To commemorate Veteran’s Day on Sunday, November 11, we're reviewing our archives and the range of films we’ve screened over the years that focus on veterans and their work.
Several of these films look at the challenges veterans face coming back from war. Many of these men and women are gravely injured and must deal with a host of physical and mental disabilities that make reintegration into civilian life difficult. Not surprising to Mountainfilm audiences, a connection with the outdoors can help with the transition.
Two recent films looked at how fly-fishing can be therapeutic. Most recently, we played Not Yet Begun to Fight (2012), which focuses on the work of Colonel Eric Hastings, who created an organization called Warriors and Quiet Waters that brings injured vets returning from Iraq and Afghanistan to Bozeman, Montana, for a week of fly-fishing. There was a similar story that won the festival’s Moving Mountains Prize in 2010 called Fish Out of Water.
Crawl Walk Run (2007) told the story of wounded vets who returned from Iraq and rafted the Grand Canyon. Beyond Iraq (2006) looked at vets doing adaptive skiing in Snowmass. The Fall Line (2011) was about a skier named Heath Calhoun who was paralyzed in war and became a competitive ski racer, and Load Bearing (2012) focused on some veterans (and other disabled athletes) going to Alaska.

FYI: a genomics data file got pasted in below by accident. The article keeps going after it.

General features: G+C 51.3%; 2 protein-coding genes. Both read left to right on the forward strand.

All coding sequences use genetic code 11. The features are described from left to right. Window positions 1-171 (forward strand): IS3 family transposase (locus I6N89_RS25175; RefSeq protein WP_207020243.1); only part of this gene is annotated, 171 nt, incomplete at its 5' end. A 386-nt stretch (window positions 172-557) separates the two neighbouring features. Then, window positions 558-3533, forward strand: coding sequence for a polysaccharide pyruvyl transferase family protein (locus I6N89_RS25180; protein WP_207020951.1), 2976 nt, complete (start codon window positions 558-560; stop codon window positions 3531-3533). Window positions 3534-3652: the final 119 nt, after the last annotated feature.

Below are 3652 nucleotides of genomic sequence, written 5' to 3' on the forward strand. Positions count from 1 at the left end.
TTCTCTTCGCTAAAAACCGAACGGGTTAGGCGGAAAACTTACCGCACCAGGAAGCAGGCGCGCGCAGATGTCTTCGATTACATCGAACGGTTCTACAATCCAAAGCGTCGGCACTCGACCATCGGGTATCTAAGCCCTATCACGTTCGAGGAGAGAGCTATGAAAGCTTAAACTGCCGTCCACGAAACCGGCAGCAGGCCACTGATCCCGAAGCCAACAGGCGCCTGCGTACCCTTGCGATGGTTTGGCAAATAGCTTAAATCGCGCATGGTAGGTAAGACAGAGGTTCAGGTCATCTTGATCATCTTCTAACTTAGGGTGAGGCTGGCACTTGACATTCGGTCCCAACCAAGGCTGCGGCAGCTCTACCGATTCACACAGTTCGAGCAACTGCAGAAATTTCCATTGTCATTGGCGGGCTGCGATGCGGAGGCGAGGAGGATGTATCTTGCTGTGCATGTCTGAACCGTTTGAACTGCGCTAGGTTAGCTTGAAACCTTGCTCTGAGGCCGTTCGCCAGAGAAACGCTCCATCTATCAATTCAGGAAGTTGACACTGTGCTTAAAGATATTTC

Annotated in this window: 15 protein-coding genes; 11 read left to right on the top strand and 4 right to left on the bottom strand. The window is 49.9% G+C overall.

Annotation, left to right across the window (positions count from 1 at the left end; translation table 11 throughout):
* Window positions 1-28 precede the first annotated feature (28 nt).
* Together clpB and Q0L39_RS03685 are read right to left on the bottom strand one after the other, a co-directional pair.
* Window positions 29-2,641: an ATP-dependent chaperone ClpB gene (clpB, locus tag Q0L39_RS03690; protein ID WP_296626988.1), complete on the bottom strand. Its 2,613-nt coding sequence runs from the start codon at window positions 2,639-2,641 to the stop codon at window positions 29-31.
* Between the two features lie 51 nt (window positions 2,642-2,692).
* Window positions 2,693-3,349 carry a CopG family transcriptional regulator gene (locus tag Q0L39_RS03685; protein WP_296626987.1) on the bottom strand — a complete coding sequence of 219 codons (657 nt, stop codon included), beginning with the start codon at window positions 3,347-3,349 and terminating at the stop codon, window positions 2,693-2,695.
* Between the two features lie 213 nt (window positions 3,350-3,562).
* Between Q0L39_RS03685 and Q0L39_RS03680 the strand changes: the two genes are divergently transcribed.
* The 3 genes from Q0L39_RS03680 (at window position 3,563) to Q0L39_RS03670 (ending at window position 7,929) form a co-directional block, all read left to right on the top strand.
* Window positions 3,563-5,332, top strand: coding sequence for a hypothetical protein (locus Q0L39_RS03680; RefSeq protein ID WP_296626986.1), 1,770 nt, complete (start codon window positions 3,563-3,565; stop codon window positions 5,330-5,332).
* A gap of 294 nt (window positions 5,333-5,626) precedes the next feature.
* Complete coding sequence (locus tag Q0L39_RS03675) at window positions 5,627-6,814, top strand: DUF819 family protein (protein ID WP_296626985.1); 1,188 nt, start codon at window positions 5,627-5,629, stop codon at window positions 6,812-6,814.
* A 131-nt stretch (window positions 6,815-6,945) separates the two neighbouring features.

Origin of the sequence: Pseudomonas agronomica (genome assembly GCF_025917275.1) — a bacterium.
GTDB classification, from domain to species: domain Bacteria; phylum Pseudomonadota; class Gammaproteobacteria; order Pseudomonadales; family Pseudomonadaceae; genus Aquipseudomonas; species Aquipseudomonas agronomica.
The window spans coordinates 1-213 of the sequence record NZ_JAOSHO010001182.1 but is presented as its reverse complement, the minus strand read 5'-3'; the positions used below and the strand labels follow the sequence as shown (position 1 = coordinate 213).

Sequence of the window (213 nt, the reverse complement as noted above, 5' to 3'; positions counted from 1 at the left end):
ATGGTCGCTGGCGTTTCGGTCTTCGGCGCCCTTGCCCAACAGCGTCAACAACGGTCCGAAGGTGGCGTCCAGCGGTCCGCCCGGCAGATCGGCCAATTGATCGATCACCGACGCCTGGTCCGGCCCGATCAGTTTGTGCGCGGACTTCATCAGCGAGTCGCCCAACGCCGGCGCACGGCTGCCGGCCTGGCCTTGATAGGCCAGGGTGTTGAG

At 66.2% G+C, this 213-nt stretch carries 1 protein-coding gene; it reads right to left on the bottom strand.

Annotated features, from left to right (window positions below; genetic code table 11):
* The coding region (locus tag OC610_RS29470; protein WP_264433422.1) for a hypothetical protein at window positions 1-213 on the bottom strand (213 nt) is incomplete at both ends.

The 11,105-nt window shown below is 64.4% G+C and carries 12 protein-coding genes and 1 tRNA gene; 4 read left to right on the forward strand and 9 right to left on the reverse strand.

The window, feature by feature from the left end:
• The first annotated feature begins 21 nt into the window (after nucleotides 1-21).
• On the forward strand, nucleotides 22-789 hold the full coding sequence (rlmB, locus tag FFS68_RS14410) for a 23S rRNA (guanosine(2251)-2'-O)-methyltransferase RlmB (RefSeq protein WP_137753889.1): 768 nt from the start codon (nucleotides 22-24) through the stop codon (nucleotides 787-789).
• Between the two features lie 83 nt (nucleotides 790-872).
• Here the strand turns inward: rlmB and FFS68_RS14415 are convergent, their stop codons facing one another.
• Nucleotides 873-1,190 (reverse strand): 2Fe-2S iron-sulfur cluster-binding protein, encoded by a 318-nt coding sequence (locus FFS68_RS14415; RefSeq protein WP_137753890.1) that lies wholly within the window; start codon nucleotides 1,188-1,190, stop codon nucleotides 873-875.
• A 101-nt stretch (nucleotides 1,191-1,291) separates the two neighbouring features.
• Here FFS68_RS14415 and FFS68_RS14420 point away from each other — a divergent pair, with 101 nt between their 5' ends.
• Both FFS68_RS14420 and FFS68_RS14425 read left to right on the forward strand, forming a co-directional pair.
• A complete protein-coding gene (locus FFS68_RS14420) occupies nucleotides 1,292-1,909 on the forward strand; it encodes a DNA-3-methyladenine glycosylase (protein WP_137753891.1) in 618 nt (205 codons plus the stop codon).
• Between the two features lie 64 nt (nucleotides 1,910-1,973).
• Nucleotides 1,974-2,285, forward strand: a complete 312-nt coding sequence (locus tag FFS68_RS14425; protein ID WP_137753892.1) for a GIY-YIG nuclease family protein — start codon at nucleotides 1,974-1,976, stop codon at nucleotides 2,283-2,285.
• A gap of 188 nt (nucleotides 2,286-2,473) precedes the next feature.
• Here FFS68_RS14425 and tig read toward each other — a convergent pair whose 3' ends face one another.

Other films have looked at the intense world of combat. In 2010, we screened the Oscar-nominated Restrepo by Sebastian Junger and the late Tim Hetherington, which told the story of the soldiers at Forward Operating Base Restrepo in Afghanistan. Human Terrain (2011) looked at the risky, but often necessary, use of academics in active war zones.
And then there are the films about veterans being inspired to effect change: In 1994, Mountainfilm screened The Friendship Village about veterans who return to Vietnam to build homes for children handicapped by Agent Orange. Beyond the Call, which screened in 1996, told the story of three former soldiers who travel the world, visiting some of the most challenging hot spots to deliver humanitarian aid.
Mountainfilm in Telluride celebrates indomitable spirit, and the men and women who serve our country certainly embody that principle. We honor them on Veteran’s Day.
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